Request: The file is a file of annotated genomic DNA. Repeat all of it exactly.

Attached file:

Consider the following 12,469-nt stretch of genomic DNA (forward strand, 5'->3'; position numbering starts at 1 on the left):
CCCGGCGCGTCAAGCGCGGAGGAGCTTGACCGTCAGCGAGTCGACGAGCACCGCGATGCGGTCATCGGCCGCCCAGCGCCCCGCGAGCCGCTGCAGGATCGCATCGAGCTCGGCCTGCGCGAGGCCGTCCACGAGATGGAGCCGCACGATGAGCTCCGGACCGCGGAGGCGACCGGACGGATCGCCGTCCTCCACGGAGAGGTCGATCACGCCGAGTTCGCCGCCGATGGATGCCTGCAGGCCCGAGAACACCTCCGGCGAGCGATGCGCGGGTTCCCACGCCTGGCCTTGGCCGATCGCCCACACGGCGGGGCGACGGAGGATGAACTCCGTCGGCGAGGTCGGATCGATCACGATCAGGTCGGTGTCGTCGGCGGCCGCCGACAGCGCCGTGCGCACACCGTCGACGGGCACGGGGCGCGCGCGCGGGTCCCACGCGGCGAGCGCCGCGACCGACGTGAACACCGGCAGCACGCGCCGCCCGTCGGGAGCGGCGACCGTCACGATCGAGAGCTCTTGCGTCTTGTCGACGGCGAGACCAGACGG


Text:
Consider the following 12,469-nt stretch of genomic DNA (forward strand, 5'->3'; position numbering starts at 1 on the left):
CCCGGCGCGTCAAGCGCGGAGGAGCTTGACCGTCAGCGAGTCGACGAGCACCGCGATGCGGTCATCGGCCGCCCAGCGCCCCGCGAGCCGCTGCAGGATCGCATCGAGCTCGGCCTGCGCGAGGCCGTCCACGAGATGGAGCCGCACGATGAGCTCCGGACCGCGGAGGCGACCGGACGGATCGCCGTCCTCCACGGAGAGGTCGATCACGCCGAGTTCGCCGCCGATGGATGCCTGCAGGCCCGAGAACACCTCCGGCGAGCGATGCGCGGGTTCCCACGCCTGGCCTTGGCCGATCGCCCACACGGCGGGGCGACGGAGGATGAACTCCGTCGGCGAGGTCGGATCGATCACGATCAGGTCGGTGTCGTCGGCGGCCGCCGACAGCGCCGTGCGCACACCGTCGACGGGCACGGGGCGCGCGCGCGGGTCCCACGCGGCGAGCGCCGCGACCGACGTGAACACCGGCAGCACGCGCCGCCCGTCGGGAGCGGCGACCGTCACGATCGAGAGCTCTTGCGTCTTGTCGACGGCGAGACCAGACGG